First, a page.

Denway, Norway and Sweden are leading the charge towards cashless societies. Yes, digital wallets are the future indeed. According to USA Today, 90% of monetary transactions in Denmark take place digitally. In the US, that number is a mere 45%. Denmark will be an all digital society as early as this year. The US is catching up but we’ll get there eventually.

Why will all money soon be digital? For many reasons. First, it’s cheaper for governments to go digital. Coins and bills are expensive to produce, expensive to process and expensive to replace. Speaking of bills, Bill Gates is also urging governments to go paperless. Mainly for societal reasons such as a drop in physical crime when someone tries to steal someone else’s money.

So now we’re saving money and saving lives. On a practical level, digital currency seems to make sense. But what, in reality, would a society using 100% digital currency look like?

Being in an ever more germ conscious society, going paperless means we wouldn’t have to deal with grimy coins and bills that have been through the hands of many. Let’s just say not everyone washes their hands before exiting the restroom…

Tax evaders will also be easier to spot. What happens a lot is people don’t report cash transactions. Someone can buy a vehicle with cash for $10,000 and the seller can offer to write $1,000 on the bill of sale in order to close the deal. Then the buyer only has to pay sales tax on $1,000. If all payments were digital, this would make it much harder to escape taxes. That sounds like a bad thing but for society on the whole, it would be good. Waiters would be held accountable for paying tips as well. Tax evaders could become a thing of the past. No doubt, saving the US government (ourselves) billions annually.

Instead of paying with cash, for private party transactions, we would just send the money electronically. Think PayPal but much faster in the future. And everyone will have a PayPal account or equivalent.

Digital wallets can be used instead. Examples of such wallets include Lemon Wallet, Google Wallet, Apple Pay and Square Wallet. Instead of worrying about carrying the right amount of cash – or even carrying around credit cards, all you have to do is remember your phone. And since most people feel naked without their phone – it’s easy to remember your wallet.

You may be wondering what we will do instead of going to banks. Well turns out, most of us never need to visit a bank again. From ATMs, you can even cash and deposit checks. And for added convenience, many stores let you cash checks (some for free). As you can see, physical bank locations will soon only exist in our memories.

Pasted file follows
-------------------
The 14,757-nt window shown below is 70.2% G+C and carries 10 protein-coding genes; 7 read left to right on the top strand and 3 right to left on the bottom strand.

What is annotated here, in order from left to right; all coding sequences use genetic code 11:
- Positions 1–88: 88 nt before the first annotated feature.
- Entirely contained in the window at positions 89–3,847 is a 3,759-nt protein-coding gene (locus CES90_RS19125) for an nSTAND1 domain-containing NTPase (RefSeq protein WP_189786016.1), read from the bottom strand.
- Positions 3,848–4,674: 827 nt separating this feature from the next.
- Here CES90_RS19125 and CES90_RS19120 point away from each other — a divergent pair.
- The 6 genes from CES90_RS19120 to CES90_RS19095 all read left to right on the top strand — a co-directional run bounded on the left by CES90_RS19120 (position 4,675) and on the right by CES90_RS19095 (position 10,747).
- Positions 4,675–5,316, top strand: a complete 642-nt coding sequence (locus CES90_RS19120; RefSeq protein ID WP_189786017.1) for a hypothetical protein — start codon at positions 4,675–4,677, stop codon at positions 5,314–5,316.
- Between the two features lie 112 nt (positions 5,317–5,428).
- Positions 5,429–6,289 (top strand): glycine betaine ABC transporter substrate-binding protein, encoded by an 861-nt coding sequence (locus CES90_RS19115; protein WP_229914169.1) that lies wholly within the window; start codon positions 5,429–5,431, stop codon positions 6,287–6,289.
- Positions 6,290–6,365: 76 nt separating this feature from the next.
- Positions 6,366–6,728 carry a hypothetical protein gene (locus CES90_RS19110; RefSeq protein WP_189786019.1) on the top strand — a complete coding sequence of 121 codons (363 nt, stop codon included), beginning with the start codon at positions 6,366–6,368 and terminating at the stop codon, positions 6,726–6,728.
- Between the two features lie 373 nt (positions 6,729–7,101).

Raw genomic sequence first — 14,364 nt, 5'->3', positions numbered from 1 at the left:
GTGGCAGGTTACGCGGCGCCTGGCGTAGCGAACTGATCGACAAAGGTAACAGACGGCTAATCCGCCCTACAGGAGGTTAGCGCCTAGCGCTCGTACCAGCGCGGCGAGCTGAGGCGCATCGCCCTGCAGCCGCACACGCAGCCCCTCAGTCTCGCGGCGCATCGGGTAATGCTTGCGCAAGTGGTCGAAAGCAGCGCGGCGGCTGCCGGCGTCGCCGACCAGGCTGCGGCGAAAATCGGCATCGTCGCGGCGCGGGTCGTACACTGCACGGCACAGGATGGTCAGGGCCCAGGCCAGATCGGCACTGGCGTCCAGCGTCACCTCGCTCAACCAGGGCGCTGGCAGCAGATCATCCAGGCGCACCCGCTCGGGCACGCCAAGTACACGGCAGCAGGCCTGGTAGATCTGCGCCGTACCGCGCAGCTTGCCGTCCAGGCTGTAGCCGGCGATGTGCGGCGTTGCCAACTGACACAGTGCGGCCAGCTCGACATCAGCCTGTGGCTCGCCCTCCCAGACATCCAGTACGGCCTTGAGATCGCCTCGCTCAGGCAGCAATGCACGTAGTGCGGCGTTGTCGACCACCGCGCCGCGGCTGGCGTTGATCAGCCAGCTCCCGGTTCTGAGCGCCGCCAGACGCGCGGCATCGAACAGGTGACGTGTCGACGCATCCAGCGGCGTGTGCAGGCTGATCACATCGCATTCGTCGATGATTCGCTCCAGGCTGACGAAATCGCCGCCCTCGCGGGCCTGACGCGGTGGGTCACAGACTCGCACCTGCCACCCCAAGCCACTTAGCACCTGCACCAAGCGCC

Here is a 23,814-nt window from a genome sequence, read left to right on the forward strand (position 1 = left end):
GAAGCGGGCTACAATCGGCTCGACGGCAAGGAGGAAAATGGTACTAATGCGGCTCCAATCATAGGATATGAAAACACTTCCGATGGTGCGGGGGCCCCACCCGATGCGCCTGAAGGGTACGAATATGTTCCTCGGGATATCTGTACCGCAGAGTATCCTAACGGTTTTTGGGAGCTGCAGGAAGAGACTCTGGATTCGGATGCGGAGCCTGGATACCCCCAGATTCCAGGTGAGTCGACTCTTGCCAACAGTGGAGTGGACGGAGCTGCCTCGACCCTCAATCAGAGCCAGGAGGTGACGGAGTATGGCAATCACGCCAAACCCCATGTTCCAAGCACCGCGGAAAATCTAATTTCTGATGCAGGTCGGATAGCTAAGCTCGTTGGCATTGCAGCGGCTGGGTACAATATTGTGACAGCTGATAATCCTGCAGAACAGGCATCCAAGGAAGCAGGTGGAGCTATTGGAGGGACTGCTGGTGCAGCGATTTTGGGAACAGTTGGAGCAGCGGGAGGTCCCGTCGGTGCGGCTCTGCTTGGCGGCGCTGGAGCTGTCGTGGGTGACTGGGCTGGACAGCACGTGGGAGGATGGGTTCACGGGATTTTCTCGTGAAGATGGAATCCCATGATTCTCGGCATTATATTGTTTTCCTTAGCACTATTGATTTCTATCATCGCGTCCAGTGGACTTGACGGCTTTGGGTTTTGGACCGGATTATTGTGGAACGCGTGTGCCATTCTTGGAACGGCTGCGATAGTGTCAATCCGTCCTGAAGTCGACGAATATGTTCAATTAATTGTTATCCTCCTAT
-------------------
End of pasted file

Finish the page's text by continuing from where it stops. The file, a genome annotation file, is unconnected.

It’s amazing how digitized the world is becoming. Not long ago, you’d have to leave your house with a massive wallet, a clunky cell phone, a palm pilot and a bunch of keys. Now you can have everything you need with just a smartphone and a proximity key for your vehicle.

What kind of currency will we be using then? USD? Bitcoin? How about a combination of both?

While this is getting a bit ahead of ourselves, there may eventually become a global currency (think of what the Euro is for the EU). Since we’re becoming a global society, this makes sense. There will be no more exchanging currency, no more price conversions, no more hassle. It’s one reason Bitcoin is so popular. It’s valued the same everywhere you go.

For now, each country will go more and more digital. Then making the switch to a universal currency will be much easier. People who like paper will unfortunately have to forget about it. Some people like budgeting with paper bills. This will have to change. Though it’s easy to setup spending categories in a plethora of personal finance apps.

There are some concerns with a digital banking system. Security is on the top of that list. Many people today feel like if they can see and touch their money, it’s safe. The technology of digital currency is confusing to many. This will need erased through public education and time.

For all of the above reasons, I embrace all things digital. I’m preparing for the future. I store documents in the cloud and almost never carry around paper bills. What about you?

 

Are you ready to embrace the world of digital currency?

William Lipovsky owns the personal finance website First Quarter Finance. His most embarrassing moment was telling a Microsoft executive, "I'll just Google it."

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